Bioluminescent Trees will Replace Streetlights?

Van Mensvoort
July 5th 2009

Most people know about light emitting organisms such as jellyfishes, fireflies and mushrooms. Some time ago, genetic engineers transferred genes responsible for the luciferin and luciferase proteins into a tobacco plant. These firefly proteins were then manufactured by the tobacco plant, causing it to glow and emit light.

What if this technology could be extended further to say, a maple tree or a juniper bush? Designer Audrey Richard-Laurent speculates on combining trees and streetlights into bioluminescent trees. In urban areas, one usually sees a row of trees parallel to streetlights. Why not hybridize them?
concept-audrey-copie_530.jpg
An elegant, yet far fetched idea? Don't be to sure. Already in 2007 Edward A Quinto of the International Society for Bioluminescence and Chemiluminescence produced a glowing christmas tree.

Bioluminescence works to replicate processes for creating light found in chemical reactions in the natural world–such as with certain jellyfish or bacteria–for human purposes. Chemiluminescence refers to the emission of light with limited emission of heat as a result of chemical reaction. Many researchers feel that both of these processes have the potential to produce sustainable, non-petroleum-based light sources.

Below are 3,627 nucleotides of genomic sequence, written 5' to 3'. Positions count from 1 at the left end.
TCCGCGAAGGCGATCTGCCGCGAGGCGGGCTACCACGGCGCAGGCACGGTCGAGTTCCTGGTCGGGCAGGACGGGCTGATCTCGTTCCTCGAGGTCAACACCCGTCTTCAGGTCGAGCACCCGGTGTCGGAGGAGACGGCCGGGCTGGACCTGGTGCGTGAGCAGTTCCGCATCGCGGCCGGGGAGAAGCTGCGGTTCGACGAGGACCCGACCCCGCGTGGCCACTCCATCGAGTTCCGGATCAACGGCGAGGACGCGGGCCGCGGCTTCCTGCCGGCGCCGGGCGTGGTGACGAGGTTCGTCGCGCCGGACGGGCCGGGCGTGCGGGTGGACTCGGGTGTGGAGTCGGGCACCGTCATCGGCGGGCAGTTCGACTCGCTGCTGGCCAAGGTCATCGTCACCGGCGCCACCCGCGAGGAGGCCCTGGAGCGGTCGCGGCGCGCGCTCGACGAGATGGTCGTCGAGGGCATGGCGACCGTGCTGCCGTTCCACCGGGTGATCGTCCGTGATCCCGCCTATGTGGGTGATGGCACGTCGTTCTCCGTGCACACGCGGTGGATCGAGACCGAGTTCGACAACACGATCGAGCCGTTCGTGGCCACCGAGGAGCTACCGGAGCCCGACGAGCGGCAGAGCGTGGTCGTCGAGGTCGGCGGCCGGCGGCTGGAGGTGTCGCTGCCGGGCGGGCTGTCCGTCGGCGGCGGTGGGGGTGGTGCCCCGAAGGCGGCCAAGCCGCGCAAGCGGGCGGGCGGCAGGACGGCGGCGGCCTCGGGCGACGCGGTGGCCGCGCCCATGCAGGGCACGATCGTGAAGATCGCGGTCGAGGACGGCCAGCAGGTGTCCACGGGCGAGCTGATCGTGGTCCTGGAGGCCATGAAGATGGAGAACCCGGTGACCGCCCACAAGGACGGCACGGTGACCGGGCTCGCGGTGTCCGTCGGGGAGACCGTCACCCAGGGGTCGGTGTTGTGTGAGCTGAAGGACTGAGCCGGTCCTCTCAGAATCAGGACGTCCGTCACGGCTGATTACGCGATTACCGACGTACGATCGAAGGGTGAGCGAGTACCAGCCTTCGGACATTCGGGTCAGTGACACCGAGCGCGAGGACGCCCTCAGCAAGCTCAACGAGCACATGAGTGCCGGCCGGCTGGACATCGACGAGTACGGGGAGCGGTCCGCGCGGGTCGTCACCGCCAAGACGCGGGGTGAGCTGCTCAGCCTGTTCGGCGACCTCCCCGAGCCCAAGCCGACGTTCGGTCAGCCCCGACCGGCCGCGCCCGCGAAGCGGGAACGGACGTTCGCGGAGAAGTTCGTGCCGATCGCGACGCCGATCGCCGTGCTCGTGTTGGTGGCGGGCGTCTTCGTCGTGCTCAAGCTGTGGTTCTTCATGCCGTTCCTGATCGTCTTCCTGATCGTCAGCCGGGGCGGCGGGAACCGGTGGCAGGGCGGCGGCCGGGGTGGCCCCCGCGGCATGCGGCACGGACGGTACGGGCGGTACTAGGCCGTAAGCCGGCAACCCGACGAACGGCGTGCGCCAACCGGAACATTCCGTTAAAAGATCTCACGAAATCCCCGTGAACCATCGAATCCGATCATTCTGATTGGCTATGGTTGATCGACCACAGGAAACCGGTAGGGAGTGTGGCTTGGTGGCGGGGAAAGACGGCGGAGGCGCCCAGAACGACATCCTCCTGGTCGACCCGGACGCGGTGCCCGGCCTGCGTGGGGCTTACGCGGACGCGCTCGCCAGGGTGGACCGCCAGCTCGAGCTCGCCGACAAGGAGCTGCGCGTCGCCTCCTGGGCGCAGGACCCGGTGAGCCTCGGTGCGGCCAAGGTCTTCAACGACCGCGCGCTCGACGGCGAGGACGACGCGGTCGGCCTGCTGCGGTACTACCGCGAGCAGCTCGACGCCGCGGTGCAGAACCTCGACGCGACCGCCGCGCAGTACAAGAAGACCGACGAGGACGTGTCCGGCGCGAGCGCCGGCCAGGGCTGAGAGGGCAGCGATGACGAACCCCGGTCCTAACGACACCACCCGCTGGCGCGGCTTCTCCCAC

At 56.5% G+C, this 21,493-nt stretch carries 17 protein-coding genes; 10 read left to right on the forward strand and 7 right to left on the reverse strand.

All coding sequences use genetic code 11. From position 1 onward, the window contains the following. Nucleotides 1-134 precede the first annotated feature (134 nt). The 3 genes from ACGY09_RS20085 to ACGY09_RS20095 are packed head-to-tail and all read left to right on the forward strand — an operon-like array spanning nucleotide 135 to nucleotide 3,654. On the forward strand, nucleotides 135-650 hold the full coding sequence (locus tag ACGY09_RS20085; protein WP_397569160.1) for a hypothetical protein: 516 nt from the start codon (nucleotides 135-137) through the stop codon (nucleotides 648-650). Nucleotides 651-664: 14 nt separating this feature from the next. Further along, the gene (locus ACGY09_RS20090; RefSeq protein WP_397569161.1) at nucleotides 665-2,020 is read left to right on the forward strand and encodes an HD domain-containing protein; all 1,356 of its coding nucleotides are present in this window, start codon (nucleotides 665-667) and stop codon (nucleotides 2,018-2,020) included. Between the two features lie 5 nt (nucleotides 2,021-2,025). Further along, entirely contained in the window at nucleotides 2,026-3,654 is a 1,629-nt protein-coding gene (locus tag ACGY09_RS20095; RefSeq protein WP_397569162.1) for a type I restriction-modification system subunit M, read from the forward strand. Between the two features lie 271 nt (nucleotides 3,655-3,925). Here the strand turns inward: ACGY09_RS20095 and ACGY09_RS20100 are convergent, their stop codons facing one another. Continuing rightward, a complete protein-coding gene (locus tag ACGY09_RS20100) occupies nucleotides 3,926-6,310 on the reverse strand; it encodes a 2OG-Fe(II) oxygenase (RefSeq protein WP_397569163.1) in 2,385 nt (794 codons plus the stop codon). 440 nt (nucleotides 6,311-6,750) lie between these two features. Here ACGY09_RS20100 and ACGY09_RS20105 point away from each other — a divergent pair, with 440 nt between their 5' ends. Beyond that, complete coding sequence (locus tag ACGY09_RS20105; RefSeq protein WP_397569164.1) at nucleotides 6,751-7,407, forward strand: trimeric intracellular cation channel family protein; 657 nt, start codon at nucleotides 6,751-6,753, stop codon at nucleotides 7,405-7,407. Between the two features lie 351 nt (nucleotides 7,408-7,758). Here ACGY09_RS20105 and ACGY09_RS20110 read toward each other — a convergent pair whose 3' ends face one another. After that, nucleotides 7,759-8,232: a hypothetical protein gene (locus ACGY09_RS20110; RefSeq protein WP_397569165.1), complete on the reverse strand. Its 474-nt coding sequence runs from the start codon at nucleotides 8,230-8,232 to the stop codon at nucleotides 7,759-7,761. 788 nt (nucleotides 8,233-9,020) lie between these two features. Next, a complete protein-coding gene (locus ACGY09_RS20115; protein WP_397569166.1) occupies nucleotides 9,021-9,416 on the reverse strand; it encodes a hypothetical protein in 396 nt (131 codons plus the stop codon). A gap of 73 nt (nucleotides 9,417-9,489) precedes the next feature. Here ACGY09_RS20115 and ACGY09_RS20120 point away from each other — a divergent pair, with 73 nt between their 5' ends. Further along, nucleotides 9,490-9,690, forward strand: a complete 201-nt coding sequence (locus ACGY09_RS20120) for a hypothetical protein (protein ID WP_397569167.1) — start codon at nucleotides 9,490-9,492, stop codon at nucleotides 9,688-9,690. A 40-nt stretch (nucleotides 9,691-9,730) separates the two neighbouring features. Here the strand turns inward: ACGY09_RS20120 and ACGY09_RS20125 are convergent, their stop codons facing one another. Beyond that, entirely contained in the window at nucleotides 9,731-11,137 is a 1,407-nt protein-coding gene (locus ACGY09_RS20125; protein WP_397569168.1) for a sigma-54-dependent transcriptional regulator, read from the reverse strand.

Other potential applications might be glow in the dark designer pets, agricultural crops and domestic plants that luminesce when they need watering, new methods for detecting bacterial contamination of meats and other foods and glowing grass on golf yards that allow you to play golf after dark.

See also: Green glowing monkeys, the blogging houseplant.

Share your thoughts and join the technology debate!public: 1

15 comments

Jim Wouters
Posted 17/03/2014 – 19:30

Apparently this wonderful idea by Audrey Richard-Laurent from 2009 just got presented by Studio Roosegaarde as their latest new idea?? http://www.theverge.com/2014/3/14/5504656/a-natural-glow-these-plants-produce-their-own-light-bioglow-daan-roosegarde

George Sarakinis
Posted 25/04/2013 – 14:11

Great article!
Until you wrecked it with this:
"Other potential applications might be glow in the dark designer pets, agricultural crops and domestic plants that luminesce when they need watering, new methods for detecting bacterial contamination of meats and other foods and glowing grass on golf yards that allow you to play golf after dark."

vijetha bitragunta
Posted 11/02/2013 – 12:02

idea was good, but the luciferase molecules in fireflies or else any other marine organisms can't emit light continous light then is it succesful that these bioluminescent trees replace street lights ???
and in case of heavy snow or heavy rain if these trees are covered with snow or fall of leaves how can they emit light ??

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